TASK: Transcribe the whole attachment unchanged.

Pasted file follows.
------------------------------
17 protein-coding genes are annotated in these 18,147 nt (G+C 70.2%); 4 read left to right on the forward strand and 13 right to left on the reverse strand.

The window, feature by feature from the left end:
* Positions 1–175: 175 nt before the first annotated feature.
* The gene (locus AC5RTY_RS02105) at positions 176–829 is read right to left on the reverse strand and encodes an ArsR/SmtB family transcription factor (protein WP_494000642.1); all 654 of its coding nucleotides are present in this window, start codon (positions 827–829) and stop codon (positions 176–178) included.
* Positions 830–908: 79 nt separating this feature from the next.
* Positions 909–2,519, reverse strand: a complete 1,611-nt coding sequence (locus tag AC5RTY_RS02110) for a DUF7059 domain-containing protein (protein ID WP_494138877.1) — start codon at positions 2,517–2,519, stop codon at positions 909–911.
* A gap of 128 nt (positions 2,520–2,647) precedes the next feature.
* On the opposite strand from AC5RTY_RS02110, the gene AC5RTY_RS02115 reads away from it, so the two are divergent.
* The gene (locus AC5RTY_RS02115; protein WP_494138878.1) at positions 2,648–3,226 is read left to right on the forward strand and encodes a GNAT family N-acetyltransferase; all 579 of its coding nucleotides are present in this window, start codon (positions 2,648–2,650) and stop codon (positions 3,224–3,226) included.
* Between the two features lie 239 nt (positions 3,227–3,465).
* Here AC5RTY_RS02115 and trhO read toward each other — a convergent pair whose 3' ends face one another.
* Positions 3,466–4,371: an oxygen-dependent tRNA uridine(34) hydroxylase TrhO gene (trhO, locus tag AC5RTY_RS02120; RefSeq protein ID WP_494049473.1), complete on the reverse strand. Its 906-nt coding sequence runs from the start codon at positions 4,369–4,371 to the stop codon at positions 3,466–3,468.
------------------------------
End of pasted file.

17 protein-coding genes are annotated in these 18,147 nt (G+C 70.2%); 4 read left to right on the forward strand and 13 right to left on the reverse strand.

The window, feature by feature from the left end:
* Positions 1–175: 175 nt before the first annotated feature.
* The gene (locus AC5RTY_RS02105) at positions 176–829 is read right to left on the reverse strand and encodes an ArsR/SmtB family transcription factor (protein WP_494000642.1); all 654 of its coding nucleotides are present in this window, start codon (positions 827–829) and stop codon (positions 176–178) included.
* Positions 830–908: 79 nt separating this feature from the next.
* Positions 909–2,519, reverse strand: a complete 1,611-nt coding sequence (locus tag AC5RTY_RS02110) for a DUF7059 domain-containing protein (protein ID WP_494138877.1) — start codon at positions 2,517–2,519, stop codon at positions 909–911.
* A gap of 128 nt (positions 2,520–2,647) precedes the next feature.
* On the opposite strand from AC5RTY_RS02110, the gene AC5RTY_RS02115 reads away from it, so the two are divergent.
* The gene (locus AC5RTY_RS02115; protein WP_494138878.1) at positions 2,648–3,226 is read left to right on the forward strand and encodes a GNAT family N-acetyltransferase; all 579 of its coding nucleotides are present in this window, start codon (positions 2,648–2,650) and stop codon (positions 3,224–3,226) included.
* Between the two features lie 239 nt (positions 3,227–3,465).
* Here AC5RTY_RS02115 and trhO read toward each other — a convergent pair whose 3' ends face one another.
* Positions 3,466–4,371: an oxygen-dependent tRNA uridine(34) hydroxylase TrhO gene (trhO, locus tag AC5RTY_RS02120; RefSeq protein ID WP_494049473.1), complete on the reverse strand. Its 906-nt coding sequence runs from the start codon at positions 4,369–4,371 to the stop codon at positions 3,466–3,468.